Strecker, Sabrina: Longing for the Past. Von Retro-Kultur und Nostalgie in Fallout: A Post Nuclear Role Play Game. In: Letourneur, Ann-Marie; Mosel, Michael; Raupach, Tim (Eds.): Retro-Games und Retro-Gaming. Nostalgie als Phänomen einer performativen Ästhetik von Computer- und Videospielkulturen. Glückstadt: Verlag Werner Hülsbusch 2015, pp. 189-203.

Turing, Alan M.: Computing Machinery and Intelligence. In: Mind. 59, 236 (1950), pp. 433-460.

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Weizenbaum, Joseph: ELIZA – a Computer Program for the Study of Natural Language Communication Between Man and Machine. In: Communications of the ACM. 9, 1 (1966), pp. 36-45.

Wimmer, Jeffrey: Moralische Dilemmata in digitalen Spielen. Wie Computergames die ethische Reflexion fördern können. In: Communication Socialis. 47, 3 (2014), pp. 274-282.

Yudkowsky, Eliezer: Artificial Intelligence as a Positive and Negative Factor in Global Risk. In: Bostrom, Nick; Ćirković, Milan M. (Eds.): Global Catastrophic Risks. New York, NY: Oxford Univesity Press 2008, pp. 308–345.

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Artikel empfehlen

  1. Interplay Productions: Fallout. 1997. []
  2. Interplay Productions: Fallout. 1997. []
  3. The setting of the game leans on: Interplay Productions: Wasteland. 1988. []
  4. Interplay Productions: Fallout. 1997. []
  5. Black Isle Studios: Fallout 2. 1998. []
  6. Bethesda Games Studios: Fallout 3. 2008. []
  7. Bethesda Games Studios: Fallout 4. 2015. []
  8. Strecker: Longing for the Past. 2015; see also Avellone: Fallout Bible Update 6. 2002, p. 18. <http://www.duckandcover.cx/?id=5> [15.04.2017]; Avellone: Fallout Bible Updeight. 2002, pp. 18-20. <http://www.duckandcover.cx/?id=5> [15.04.2017]; Avellone: Fallout Bible Nein. 2002, p. 4. <http://www.duckandcover.cx/?id=5> [15.04.2017]. []
  9. Meissner: Just How Realistic is Fallout 4's Post-Apocalypse Anyway? 2015. <https://motherboard.vice.com/en_us/article/just-how-realistic-is-fallout-4s-post-apocalypse-anyway> [15.04.2017]. []
  10. Schulzke: Refighting the Cold War. 2013, passim. []
  11. November: Fallout and Yesterday’s Impossible Tomorrow. 2013, pp. 297-301, 303-308. []
  12. One of the developers of the first two Fallout-games stated that AIs weren’t supposed to play a major role in Fallout, because they weren’t a big thing in the future as seen from the 1950s, Avellone: Fallout Bible Nein. 2002, p. 4. <http://www.duckandcover.cx/?id=5> [15.04.2017]. []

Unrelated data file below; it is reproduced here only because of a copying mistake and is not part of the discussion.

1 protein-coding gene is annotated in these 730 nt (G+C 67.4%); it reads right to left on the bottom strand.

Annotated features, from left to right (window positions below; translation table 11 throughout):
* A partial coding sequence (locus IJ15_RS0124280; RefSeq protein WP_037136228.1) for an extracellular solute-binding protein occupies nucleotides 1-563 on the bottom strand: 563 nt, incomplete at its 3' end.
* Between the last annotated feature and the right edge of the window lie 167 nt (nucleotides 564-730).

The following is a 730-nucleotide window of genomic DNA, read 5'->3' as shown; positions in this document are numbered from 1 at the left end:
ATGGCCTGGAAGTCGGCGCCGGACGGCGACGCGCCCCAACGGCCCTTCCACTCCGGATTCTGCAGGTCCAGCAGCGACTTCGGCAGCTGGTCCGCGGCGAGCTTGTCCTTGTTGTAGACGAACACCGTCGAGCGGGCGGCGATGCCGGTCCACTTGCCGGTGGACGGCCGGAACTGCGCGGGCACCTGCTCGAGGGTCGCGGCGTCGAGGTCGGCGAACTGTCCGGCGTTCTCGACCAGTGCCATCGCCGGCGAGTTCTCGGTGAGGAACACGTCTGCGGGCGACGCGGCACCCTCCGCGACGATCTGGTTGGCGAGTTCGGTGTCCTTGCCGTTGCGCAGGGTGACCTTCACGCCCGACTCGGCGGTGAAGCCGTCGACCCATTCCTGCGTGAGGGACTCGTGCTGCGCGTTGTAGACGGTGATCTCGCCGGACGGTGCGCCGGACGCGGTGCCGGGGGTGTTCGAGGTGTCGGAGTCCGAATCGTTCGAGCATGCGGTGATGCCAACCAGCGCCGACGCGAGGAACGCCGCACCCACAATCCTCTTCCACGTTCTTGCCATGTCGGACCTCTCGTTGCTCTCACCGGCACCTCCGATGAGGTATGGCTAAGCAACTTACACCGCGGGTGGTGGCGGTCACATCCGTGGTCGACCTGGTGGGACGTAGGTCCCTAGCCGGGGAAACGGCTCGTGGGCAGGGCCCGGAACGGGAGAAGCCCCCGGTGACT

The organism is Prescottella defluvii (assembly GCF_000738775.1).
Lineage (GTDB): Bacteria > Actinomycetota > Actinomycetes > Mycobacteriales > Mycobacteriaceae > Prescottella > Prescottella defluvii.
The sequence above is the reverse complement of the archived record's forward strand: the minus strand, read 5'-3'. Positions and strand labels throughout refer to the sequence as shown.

13. That inclination to questions of morals is a fundamental feature of the games that always include the line “War. War never changes.” into their introductory sequences. For morals in computer games see also Wimmer: Moralische Dilemmata in digitalen Spielen. 2014. []
  14. This is one of the main objections levelled against the AI-storylines by Chris Avellone, that “they're too 1990s/21st century”, Avellone: Fallout Bible Nein. 2002, p. 7. <http://www.duckandcover.cx/?id=5> [15.04.2017]. []
  15. The developers only confirmed it was post-World-War-Two, Avellone: Fallout Bible Update 6. 2002, p. 4. <http://www.duckandcover.cx/?id=5> [15.04.2017]. []
  16. The quotes in this section, if not marked otherwise, stem from Interplay Productions: Fallout. 1997. []
  17. Murray: The Year 2000 Computing Crisis. 1996. []
  18. Turing: Computing Machinery and Intelligence. 1950. []
  19. Weizenbaum: ELIZA – a computer program for the study of natural language communication between man and machine. 1966. []
  20. Jonze: Her. 2013. []
  21. Compare movies such as Wargames and 2001. A Space Odyssey, or books such as The Moon Is A Harsh Mistress. []
  22. Moravec: Mind Children. 1988. []
  23. The name refers to VAX, a robot in Wasteland, Avellone: Fallout Bible Nein. 2002, p. 28. <http://www.duckandcover.cx/?id=5> [15.04.2017]; see also Avellone: Fallout Bible: Section Zero. 2002, pp. 15-16. <http://www.duckandcover.cx/?id=5> [15.04.2017]. []
  24. Avellone: Fallout Bible Update 6. 2002, p. 22. <http://www.duckandcover.cx/?id=5> [15.04.2017]; Avellone: Fallout Bible Nein. 2002, p. 29. <http://www.duckandcover.cx/?id=5> [15.04.2017]. []
  25. Different dates are given in Avellone: Fallout Bible: Section Zero. 2002, pp. 15-16. <http://www.duckandcover.cx/?id=5> [15.04.2017]; later corrected in Avellone: Fallout Bible Update 6. 2002, p. 5. <http://www.duckandcover.cx/?id=5> [15.04.2017]. []